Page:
At his point, Hans Reiser asked, "Have you heard anything about when Linus intends to code freeze? In my planning I am assuming Sept. 30 is way earlier than 2.6 would ship. I remember how long 2.4 took, and I simply assume 2.6 will be the same. At any rate, there is no way we'll be done earlier than September: it is a deep rewrite. Code looks so much better than the old code...., but it is completely new code." Alan Cox replied:

If Linus says september freezes in september and ships for christmas I will be most suprised. If he says september freezes the may after and ships the december after that I'd count it normal

Personally I'd really like to see the block I/O stuff straightened out. The neccessary VM bits done, device driver updates and a September freeze. I think it can be done, and I think the resulting kernel will be way way better for people with 1Gb+ of RAM, so much better that its worth making a clear release at that point.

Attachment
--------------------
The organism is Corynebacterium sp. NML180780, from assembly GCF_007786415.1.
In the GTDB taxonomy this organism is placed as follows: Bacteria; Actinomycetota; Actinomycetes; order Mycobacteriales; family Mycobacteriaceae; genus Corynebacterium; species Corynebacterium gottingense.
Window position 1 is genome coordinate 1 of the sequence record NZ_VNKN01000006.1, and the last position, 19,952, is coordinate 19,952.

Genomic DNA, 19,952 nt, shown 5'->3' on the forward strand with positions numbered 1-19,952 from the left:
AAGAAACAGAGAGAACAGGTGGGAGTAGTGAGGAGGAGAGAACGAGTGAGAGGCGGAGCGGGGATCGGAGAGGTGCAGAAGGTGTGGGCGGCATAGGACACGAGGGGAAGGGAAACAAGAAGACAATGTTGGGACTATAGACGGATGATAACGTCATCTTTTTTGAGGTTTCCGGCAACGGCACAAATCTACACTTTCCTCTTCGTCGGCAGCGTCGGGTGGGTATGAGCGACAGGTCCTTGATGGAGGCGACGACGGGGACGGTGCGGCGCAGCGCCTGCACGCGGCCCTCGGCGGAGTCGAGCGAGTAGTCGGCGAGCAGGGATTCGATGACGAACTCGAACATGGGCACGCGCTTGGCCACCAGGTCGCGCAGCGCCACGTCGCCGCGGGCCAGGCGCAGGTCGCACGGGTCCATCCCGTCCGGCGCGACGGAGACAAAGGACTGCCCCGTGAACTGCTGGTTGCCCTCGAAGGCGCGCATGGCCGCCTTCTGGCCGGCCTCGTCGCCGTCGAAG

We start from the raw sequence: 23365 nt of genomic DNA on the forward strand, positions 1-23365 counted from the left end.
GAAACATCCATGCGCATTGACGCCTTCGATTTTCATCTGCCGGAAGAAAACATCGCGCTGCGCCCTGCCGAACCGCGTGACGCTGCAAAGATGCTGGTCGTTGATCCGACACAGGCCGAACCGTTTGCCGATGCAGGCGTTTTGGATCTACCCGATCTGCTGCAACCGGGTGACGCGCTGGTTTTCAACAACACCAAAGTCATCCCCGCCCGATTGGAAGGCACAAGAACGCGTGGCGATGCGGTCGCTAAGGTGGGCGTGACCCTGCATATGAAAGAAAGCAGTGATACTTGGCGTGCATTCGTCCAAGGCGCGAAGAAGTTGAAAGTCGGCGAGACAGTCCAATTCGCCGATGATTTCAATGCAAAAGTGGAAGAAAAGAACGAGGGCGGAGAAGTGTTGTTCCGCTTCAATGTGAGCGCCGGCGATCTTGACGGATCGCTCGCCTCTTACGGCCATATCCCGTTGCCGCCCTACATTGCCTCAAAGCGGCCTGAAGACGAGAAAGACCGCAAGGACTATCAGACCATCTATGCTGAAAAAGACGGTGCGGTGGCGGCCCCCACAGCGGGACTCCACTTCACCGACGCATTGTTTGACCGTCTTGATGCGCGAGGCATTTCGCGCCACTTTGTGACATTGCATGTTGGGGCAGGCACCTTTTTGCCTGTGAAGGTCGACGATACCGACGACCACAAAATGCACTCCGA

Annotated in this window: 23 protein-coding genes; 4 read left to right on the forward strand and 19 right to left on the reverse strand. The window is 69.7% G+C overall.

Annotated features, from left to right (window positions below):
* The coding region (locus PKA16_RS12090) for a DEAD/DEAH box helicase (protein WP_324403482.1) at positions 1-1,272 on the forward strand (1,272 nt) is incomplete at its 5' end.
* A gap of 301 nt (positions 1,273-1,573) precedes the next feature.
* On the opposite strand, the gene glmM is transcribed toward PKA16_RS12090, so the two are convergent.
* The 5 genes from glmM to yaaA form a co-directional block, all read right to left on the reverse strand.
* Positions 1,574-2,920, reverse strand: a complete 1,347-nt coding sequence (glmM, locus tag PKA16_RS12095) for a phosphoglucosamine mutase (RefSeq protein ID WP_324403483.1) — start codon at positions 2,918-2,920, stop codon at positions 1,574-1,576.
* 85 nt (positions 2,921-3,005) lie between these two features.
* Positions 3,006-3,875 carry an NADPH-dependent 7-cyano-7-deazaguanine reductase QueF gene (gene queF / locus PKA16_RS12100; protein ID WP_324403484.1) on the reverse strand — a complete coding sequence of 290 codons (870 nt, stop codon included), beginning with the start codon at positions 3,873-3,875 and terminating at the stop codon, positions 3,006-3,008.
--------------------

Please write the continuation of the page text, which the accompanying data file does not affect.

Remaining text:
Hans replied, "Let us encourage him to give us some warning, like 60 days of warning. Let us also encourage him to code freeze VM and VFS first not last (I think he agrees with this fortunately). I am not going to say anything about when I would like that freeze to hit, except that we won't be ready before September/October because I am finally able to take the time to do things right in the design and so I will. If he freezes in ~September, we'll have an experimental Reiser4 for him."

4. Cleaning Up mtrr.c

17�Jan�2002 (3 posts) Subject: "[patch] getting rid of suser/fsuser for good, first part"

People: David Weinehall,�Dave Jones